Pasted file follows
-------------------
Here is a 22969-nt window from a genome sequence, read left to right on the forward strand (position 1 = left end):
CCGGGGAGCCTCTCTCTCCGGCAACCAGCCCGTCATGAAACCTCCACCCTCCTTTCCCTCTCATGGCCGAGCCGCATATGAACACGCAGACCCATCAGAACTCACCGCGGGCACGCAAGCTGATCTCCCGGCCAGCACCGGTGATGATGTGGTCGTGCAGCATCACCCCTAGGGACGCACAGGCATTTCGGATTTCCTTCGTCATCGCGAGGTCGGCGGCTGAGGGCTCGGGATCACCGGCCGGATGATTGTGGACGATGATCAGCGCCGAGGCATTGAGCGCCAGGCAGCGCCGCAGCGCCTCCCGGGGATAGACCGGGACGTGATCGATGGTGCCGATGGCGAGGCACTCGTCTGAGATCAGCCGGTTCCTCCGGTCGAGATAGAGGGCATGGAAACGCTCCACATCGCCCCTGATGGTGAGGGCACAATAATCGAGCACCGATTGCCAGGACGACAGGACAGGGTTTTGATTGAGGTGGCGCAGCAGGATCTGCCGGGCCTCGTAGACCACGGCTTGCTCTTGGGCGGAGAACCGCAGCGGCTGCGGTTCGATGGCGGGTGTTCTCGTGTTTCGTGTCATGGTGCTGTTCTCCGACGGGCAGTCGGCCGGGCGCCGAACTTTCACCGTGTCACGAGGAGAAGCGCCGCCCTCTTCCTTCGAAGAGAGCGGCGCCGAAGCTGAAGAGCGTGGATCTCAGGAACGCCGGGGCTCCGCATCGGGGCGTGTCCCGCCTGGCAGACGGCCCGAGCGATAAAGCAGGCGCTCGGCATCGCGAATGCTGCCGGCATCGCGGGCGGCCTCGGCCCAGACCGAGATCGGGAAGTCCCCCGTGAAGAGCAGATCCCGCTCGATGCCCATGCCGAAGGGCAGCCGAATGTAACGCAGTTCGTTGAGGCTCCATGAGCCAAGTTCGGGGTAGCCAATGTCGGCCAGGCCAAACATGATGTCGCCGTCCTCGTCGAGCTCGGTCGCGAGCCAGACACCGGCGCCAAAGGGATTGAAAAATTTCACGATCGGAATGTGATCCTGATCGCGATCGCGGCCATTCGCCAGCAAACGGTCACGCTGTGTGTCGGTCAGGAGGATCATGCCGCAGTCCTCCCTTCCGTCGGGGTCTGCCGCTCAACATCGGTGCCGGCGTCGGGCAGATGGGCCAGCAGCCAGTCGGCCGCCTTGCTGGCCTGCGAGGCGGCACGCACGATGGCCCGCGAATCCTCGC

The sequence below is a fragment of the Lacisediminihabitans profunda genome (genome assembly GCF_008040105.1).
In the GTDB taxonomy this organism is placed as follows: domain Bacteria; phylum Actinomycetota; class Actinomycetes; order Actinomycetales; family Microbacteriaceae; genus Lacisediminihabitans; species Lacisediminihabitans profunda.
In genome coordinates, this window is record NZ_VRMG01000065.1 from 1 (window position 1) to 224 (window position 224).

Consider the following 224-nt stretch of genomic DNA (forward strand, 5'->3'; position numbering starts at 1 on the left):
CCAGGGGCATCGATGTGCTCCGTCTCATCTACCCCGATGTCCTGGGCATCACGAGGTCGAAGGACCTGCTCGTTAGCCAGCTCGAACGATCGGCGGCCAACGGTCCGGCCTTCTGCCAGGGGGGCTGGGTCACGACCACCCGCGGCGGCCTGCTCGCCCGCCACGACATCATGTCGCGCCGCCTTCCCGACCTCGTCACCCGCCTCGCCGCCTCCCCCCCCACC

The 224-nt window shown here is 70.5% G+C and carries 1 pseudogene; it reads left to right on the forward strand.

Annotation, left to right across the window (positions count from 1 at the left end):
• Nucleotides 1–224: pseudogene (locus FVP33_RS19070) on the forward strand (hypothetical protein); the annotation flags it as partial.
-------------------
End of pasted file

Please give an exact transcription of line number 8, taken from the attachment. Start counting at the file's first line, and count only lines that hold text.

The 224-nt window shown here is 70.5% G+C and carries 1 pseudogene; it reads left to right on the forward strand.